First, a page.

"There has been a human explosion in the area," said Ashish Ghosh, director of the Calcutta-based Zoological Survey of India, which has been studying elephant-migration patterns. "There have been more and more disturbances in their normal migration routes. This is the first time in recent memory that these herds have come so close to urban habitat."

In Sri Lanka, a small island nation that is home to an estimated 3,000 wild elephants, the problem of diminishing habitat is even more acute. The island has been stripped of 50 per cent of its forest land in the last three decades, dramatically affecting the elephant herds.

"They want to roam, and they overlap with the people," said curator Ranbanda of the Elephant Orphanage, which was created in 1975 by government officials worried about habitat encroachment.

In the last 19 years, the number of deserted, maimed and impaired elephants that are provided foster care has jumped from about 10 a year to 56 last year. Some of the orphans raised in the sanctuary of palm groves and rolling grassland are now rearing their own babies at the orphanage.

The sheer size of the elephants makes them far more susceptible to the problems of human encroachment than tigers, rhinoceroses and other endangered animals that tend to live in small pockets, wildlife officials said.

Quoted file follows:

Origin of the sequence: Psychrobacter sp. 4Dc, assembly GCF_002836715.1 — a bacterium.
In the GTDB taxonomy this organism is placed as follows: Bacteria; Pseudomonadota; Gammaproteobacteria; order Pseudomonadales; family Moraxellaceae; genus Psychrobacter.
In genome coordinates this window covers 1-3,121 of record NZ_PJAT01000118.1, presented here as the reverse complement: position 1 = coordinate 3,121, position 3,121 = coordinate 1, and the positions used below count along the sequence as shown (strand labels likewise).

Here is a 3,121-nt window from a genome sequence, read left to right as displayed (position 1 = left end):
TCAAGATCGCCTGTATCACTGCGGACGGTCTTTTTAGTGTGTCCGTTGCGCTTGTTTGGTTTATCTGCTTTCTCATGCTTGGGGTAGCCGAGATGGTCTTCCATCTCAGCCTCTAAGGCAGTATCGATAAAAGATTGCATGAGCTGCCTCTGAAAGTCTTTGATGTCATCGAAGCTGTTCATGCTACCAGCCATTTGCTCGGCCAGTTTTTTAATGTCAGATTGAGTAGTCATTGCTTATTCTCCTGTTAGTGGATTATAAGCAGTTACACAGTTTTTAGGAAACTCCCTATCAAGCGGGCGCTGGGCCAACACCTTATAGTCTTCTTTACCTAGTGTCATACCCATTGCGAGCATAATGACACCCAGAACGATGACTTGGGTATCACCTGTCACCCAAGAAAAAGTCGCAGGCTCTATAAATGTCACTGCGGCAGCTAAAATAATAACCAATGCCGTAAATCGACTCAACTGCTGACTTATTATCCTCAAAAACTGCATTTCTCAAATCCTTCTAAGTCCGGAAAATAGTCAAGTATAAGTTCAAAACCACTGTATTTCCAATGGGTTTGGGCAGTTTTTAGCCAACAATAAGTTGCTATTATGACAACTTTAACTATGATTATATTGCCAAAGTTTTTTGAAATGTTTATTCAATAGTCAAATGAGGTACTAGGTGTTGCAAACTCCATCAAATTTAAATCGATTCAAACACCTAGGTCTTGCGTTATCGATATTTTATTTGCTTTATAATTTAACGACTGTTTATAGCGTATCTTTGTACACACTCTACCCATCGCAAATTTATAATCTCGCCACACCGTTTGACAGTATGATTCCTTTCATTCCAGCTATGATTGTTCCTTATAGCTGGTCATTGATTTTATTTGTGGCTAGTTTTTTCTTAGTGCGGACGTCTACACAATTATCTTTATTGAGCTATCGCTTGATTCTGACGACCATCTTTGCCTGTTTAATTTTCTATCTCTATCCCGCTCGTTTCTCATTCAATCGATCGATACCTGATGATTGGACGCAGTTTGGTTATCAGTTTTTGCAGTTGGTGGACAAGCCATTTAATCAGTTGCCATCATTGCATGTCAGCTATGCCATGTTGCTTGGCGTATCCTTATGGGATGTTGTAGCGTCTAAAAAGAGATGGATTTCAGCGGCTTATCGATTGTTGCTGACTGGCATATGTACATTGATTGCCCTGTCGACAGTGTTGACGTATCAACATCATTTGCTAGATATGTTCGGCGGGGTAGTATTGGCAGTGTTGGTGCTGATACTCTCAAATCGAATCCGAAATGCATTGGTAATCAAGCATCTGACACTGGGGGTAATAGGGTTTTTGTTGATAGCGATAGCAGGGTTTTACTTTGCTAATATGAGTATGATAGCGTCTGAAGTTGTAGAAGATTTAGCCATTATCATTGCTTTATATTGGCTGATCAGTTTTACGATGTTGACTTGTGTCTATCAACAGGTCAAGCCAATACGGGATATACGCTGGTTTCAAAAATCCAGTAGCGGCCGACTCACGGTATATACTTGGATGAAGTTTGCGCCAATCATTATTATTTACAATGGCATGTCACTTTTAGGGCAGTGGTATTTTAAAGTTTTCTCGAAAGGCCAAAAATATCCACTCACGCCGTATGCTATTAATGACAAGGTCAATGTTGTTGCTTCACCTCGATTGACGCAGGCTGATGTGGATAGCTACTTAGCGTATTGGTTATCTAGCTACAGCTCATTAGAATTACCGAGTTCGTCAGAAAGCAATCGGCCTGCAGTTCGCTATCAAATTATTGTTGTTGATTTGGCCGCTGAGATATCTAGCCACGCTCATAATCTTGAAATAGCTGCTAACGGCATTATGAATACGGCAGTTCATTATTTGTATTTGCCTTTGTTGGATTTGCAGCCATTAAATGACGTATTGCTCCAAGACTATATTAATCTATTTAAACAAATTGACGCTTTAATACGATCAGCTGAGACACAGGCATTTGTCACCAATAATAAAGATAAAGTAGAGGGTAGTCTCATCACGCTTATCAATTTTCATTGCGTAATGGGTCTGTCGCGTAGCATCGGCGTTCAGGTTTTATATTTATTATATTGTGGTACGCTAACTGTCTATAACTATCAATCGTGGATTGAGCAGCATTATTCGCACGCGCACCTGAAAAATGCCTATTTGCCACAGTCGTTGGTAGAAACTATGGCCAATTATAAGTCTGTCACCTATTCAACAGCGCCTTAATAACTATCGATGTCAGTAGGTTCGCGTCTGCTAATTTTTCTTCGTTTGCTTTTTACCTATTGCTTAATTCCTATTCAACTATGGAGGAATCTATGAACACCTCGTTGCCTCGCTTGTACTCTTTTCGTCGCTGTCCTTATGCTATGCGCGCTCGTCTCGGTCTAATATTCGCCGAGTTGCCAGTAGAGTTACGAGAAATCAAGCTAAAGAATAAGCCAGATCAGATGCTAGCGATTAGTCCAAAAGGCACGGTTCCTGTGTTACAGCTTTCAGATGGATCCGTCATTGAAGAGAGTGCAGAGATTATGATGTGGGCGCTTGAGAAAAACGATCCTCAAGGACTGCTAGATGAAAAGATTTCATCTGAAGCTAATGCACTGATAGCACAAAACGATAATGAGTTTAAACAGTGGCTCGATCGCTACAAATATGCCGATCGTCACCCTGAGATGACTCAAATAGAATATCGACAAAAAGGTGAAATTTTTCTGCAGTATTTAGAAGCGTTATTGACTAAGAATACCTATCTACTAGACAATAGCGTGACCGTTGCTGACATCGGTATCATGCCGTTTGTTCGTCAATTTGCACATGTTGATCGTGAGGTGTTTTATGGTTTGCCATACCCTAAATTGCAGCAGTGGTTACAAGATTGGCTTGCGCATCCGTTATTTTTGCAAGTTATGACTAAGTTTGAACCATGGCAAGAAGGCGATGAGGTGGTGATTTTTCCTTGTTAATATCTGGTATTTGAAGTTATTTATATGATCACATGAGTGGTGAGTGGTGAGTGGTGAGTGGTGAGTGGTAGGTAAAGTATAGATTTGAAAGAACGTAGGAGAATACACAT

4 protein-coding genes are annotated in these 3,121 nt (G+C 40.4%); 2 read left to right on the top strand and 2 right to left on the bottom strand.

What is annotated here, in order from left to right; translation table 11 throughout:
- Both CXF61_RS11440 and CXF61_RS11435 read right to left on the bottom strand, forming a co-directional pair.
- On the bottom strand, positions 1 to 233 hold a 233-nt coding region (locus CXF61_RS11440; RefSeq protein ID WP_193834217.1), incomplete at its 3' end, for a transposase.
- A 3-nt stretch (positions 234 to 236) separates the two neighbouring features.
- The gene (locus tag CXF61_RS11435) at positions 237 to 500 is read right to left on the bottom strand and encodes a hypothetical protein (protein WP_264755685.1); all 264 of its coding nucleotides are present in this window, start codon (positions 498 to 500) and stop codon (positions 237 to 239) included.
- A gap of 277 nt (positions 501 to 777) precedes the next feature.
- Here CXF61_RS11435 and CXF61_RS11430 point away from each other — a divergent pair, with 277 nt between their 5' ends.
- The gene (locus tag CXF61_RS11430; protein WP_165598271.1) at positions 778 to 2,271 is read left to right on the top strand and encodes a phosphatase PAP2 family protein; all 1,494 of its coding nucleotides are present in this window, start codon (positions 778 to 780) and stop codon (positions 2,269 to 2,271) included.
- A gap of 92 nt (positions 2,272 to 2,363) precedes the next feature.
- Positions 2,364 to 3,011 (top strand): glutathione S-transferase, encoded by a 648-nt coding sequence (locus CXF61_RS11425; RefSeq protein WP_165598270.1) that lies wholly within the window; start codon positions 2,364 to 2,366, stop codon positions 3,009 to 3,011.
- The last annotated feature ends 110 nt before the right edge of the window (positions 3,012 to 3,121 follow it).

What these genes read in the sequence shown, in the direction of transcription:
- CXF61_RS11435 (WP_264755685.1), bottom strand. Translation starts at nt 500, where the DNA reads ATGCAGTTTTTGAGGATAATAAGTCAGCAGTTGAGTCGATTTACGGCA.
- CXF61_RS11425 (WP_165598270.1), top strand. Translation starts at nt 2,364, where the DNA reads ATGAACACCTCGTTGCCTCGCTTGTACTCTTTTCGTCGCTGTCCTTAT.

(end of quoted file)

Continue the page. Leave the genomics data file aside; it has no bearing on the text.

The orphanage's newest arrival weighed 60 kilograms (132 pounds) when she was born nearly two months ago. She will drink about 25 litres of milk a day until she's weaned after 4 1/2 years.


Click here for a visual bonanza of pictures and images of Sri Lanka


welcome introduction paradise profile fact file land people history buddhism LINKS
wildlife beaches scenery images anuradhapura sigiriya kandy terrorism update HOME


Sri Lanka -  Overview Terrorism Update on Terrorism









Beaches Scenery Wildlife Parks Elephant Elephant Orphanage


If you enjoyed browsing this site, please vote for it by clicking the icon below

      and VOTE for this Site!!!



[ beaches ] [ scenery ] [ fauna ] [ wildlife ] [ conservation ] [ parks ] [ elephant ] [ orphanage ] [ land ]


Escati Free Counter
You are Visitor No:

View Counter Stats


Sign My Guestbook Guestbook by GuestWorld View My Guestbook